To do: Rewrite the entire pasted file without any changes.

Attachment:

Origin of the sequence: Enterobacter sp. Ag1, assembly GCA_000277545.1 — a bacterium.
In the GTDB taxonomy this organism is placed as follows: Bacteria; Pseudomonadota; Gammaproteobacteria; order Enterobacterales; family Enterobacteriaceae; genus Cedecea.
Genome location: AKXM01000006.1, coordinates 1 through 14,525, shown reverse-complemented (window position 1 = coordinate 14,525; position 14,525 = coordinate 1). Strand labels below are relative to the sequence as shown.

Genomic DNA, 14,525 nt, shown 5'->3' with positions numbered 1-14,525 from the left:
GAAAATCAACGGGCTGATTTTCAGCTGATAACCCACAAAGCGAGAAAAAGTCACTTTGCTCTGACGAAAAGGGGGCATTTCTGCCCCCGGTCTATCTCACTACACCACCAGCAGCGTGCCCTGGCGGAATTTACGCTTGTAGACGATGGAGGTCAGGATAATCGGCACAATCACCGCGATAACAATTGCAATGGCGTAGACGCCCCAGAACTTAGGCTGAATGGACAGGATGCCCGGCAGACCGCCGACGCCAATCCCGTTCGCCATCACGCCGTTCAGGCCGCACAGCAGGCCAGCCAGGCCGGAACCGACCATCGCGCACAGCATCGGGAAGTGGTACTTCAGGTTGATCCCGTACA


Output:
Origin of the sequence: Enterobacter sp. Ag1, assembly GCA_000277545.1 — a bacterium.
In the GTDB taxonomy this organism is placed as follows: Bacteria; Pseudomonadota; Gammaproteobacteria; order Enterobacterales; family Enterobacteriaceae; genus Cedecea.
Genome location: AKXM01000006.1, coordinates 1 through 14,525, shown reverse-complemented (window position 1 = coordinate 14,525; position 14,525 = coordinate 1). Strand labels below are relative to the sequence as shown.

Genomic DNA, 14,525 nt, shown 5'->3' with positions numbered 1-14,525 from the left:
GAAAATCAACGGGCTGATTTTCAGCTGATAACCCACAAAGCGAGAAAAAGTCACTTTGCTCTGACGAAAAGGGGGCATTTCTGCCCCCGGTCTATCTCACTACACCACCAGCAGCGTGCCCTGGCGGAATTTACGCTTGTAGACGATGGAGGTCAGGATAATCGGCACAATCACCGCGATAACAATTGCAATGGCGTAGACGCCCCAGAACTTAGGCTGAATGGACAGGATGCCCGGCAGACCGCCGACGCCAATCCCGTTCGCCATCACGCCGTTCAGGCCGCACAGCAGGCCAGCCAGGCCGGAACCGACCATCGCGCACAGCATCGGGAAGTGGTACTTCAGGTTGATCCCGTACA